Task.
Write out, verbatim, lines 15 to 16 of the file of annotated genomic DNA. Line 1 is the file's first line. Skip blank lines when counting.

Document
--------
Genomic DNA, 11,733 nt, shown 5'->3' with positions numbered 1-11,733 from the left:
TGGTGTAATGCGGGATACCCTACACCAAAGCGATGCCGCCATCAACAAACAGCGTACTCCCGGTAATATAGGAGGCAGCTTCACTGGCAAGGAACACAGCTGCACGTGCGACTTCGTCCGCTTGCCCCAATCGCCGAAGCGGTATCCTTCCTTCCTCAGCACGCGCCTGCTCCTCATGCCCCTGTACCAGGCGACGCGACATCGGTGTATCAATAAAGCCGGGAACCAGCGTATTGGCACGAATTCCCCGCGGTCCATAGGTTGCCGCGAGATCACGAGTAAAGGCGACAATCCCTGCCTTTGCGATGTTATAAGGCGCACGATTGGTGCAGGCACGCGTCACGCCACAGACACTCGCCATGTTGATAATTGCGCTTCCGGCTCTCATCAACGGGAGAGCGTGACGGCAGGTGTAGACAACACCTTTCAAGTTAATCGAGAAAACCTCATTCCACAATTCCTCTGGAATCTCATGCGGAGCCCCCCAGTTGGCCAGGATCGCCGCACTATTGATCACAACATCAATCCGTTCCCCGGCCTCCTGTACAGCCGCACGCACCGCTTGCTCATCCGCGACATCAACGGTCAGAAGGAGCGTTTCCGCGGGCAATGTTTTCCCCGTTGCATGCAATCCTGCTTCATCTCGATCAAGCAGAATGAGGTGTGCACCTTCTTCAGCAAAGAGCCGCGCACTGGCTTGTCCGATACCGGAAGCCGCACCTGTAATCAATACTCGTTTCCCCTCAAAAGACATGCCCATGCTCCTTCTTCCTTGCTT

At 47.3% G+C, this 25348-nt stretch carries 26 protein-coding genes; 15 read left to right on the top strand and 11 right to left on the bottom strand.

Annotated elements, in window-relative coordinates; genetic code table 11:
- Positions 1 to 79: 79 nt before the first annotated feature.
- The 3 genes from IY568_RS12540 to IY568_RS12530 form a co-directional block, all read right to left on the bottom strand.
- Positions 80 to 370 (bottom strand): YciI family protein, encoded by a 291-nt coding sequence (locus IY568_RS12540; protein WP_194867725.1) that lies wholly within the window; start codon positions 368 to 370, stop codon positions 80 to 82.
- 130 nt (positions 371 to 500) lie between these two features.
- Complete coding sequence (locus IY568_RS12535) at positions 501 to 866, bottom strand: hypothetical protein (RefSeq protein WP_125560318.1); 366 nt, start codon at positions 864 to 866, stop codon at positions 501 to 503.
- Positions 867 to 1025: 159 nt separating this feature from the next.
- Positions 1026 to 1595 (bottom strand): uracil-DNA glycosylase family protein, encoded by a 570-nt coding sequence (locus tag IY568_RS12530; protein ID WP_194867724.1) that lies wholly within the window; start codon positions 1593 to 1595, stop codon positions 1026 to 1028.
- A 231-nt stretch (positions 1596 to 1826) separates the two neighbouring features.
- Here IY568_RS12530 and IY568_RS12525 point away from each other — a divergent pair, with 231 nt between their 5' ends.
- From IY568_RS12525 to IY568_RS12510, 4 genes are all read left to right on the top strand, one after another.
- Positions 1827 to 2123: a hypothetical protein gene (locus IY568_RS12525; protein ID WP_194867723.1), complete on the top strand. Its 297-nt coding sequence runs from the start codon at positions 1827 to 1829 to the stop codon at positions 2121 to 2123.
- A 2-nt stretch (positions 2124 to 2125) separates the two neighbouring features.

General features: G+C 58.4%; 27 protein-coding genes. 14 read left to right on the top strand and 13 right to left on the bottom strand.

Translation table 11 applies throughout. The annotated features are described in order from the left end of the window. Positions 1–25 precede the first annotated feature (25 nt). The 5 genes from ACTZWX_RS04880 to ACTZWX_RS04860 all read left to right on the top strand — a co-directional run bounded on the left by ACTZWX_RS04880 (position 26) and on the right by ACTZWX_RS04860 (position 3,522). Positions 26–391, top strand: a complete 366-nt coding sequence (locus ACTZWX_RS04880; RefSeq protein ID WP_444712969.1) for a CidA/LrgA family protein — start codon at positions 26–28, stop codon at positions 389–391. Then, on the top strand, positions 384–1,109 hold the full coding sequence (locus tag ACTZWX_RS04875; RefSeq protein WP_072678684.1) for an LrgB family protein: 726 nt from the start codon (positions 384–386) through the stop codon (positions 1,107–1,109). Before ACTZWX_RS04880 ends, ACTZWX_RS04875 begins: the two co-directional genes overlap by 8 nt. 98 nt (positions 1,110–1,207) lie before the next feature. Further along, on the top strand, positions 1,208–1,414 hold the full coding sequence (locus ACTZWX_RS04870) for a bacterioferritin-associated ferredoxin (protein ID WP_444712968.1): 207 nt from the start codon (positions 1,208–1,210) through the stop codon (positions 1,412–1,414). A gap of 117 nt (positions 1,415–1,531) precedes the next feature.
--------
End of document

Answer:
- Positions 1827 to 2123: a hypothetical protein gene (locus IY568_RS12525; protein ID WP_194867723.1), complete on the top strand. Its 297-nt coding sequence runs from the start codon at positions 1827 to 1829 to the stop codon at positions 2121 to 2123.
- A 2-nt stretch (positions 2124 to 2125) separates the two neighbouring features.